The clockwise wave traverses the loop 32 in a direction opposite that of the counterclockwise wave. After traversing the sensing coil 32, the clockwise wave propagates through the polarization controller 46 to the polarizer 42. An electronic feedback circuit 44 processes the intensity of light of the undesired polarizations in the clockwise wave to produce a negative feedback signal that is input to the polarization controller 46. The portion of the clockwise wave having the desired linear polarization propagates in the fiber 14 to the frequency shifter 40, the polarizer 36, and the polarization controller 34 before propagating to port 4 for input to the directional coupler 26. The clockwise wave output of the frequency shifter 40 has the polarization which the polarizer 36 is set to propagate so that the polarizer 36 has no effect on the clockwise wave.
Half of the signal input to port 4 of the directional coupler 26 propagates straight through to be output at port 3 and is coherently combined with half of the input to port 2, which cross couples to port 3. Half of the signal input to the directional coupler 26 at port 4 cross couples to port 1 and is combined with the portion of the signal that propagated straight through the coupler 26 from port 2 to port 1. The combined waves interfere and produce an interference pattern.
The recombined waves exit the coupler 26 at port 1 and propagate to the linear polarizer 22, which eliminates the undesired polarization from the recombined waves. Portions of the recombined waves of the desired polarization propagate from the linear polarizer 22 to the directional coupler 18 where half of the recombined signals couple from port 2 of the directional coupler 18 to port 3 and are then incident upon a detector 48.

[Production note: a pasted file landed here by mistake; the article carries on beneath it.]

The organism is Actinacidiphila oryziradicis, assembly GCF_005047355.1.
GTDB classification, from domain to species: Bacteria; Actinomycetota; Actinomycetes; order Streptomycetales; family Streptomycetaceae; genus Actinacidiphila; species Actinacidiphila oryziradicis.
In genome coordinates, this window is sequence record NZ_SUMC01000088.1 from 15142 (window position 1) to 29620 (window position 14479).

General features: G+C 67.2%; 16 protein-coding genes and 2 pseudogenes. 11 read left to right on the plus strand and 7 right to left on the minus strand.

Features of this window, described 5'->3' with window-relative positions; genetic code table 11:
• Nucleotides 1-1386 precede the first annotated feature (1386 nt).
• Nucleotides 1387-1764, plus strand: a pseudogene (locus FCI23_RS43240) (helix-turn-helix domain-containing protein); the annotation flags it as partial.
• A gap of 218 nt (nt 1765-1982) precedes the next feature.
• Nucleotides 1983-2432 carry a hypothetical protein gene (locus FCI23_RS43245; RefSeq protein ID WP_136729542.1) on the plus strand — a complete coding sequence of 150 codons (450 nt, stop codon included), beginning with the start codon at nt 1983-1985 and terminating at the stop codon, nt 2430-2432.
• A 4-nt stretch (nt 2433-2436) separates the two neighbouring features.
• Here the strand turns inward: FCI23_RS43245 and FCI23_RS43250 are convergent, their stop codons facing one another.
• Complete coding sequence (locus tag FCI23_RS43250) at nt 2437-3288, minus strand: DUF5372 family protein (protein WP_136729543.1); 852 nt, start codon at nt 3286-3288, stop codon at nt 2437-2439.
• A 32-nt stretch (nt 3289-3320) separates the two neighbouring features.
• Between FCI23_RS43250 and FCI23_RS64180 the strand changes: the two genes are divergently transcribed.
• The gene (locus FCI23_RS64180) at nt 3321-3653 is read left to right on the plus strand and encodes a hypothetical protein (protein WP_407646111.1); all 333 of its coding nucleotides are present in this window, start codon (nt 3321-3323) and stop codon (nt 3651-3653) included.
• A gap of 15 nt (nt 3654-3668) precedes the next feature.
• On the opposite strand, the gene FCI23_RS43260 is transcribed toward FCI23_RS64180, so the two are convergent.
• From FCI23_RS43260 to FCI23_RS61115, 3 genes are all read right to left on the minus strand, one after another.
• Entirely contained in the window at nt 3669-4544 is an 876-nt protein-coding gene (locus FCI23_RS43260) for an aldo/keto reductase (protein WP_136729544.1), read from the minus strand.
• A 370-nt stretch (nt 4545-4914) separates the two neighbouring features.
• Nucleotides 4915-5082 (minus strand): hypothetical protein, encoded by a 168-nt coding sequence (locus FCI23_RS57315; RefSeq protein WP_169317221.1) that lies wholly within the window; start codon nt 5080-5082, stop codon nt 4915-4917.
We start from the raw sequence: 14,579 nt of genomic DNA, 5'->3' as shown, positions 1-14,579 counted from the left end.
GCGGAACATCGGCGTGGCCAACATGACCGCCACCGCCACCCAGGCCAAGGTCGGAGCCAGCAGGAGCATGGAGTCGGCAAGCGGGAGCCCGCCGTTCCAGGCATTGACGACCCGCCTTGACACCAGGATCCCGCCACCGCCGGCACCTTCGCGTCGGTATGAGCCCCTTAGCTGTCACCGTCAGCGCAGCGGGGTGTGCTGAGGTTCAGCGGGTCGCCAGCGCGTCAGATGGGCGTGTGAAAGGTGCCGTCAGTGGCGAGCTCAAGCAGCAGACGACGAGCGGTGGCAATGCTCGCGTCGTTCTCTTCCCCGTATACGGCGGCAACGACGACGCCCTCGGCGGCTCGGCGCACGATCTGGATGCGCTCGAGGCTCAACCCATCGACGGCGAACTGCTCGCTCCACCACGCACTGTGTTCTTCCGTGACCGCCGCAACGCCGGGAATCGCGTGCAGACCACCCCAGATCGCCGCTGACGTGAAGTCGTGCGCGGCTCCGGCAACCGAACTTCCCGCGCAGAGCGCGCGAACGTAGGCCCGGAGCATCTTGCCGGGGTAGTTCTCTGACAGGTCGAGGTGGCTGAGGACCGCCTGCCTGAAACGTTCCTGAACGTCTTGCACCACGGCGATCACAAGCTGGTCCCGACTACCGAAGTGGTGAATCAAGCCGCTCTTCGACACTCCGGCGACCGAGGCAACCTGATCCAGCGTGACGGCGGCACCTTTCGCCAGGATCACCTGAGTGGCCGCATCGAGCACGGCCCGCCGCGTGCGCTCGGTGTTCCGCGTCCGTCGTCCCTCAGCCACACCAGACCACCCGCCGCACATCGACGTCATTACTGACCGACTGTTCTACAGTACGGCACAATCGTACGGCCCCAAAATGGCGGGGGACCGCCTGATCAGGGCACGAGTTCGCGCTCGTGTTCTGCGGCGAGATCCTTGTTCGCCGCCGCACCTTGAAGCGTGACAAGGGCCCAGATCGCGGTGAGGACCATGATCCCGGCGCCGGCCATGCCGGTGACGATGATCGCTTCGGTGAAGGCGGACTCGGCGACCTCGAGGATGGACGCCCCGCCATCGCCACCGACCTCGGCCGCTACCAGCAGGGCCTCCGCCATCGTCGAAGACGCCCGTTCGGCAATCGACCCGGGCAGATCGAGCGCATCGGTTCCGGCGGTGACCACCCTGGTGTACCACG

An oscillator 50 supplies signals to the phase modulator 30 and to a coherent demodulator 52 which also receives signal from the detector 48 that is indicative of the Sagnac phase shift of the clockwise and counterclockwise waves. The output of the coherent demodulator 52 is input to a servo loop electronic circuit 54 that drives a voltage controlled oscillator 56. A portion of the output of the voltage controlled oscillator 56 is input to the frequency shifter 40. The remainder of the output of the voltage controlled oscillator 56 forms the signal output of the optical gyroscope system 10 and is indicative of the rate of rotation of the sensing loop 32 and the angular displacement thereof.
An up-down counter 55, which is preferably a dual channel counter, receives the signal output from the voltage controlled oscillator 56. By counting the zero crossings of the signal, the up-down counter 55 produces a signal that is indicative of the rotation rate. The rotation rate may be displayed upon any suitable display device 57.
Referring to FIG. 23, the fiber optic rotation sensor 10 may include a sensor loop 32A that includes a lower branch substantially identical to that shown in FIG. 1 and an upper branch that includes fiber optic components substantially identical to those of the lower branch. The corresponding components of the upper and lower branches perform identical functions.
Light input to the upper branch from the coupler 26 propagates from the phase modulator 30 to a polarization controller 34A and then to a polarizer 36A, which includes a feedback circuit 38A similar to the feedback circuit 38. Light of a desired polarization remains in the fiber 14, and light of the undesired polarization is processed by the feedback circuit 38A to adjust the polarization controller 34A to produce an input to the polarizer 38A that results in maximizing the intensity of the desired polarization and substantially elimnating the undesired polarization component from the optical signal propagated by the fiber 14.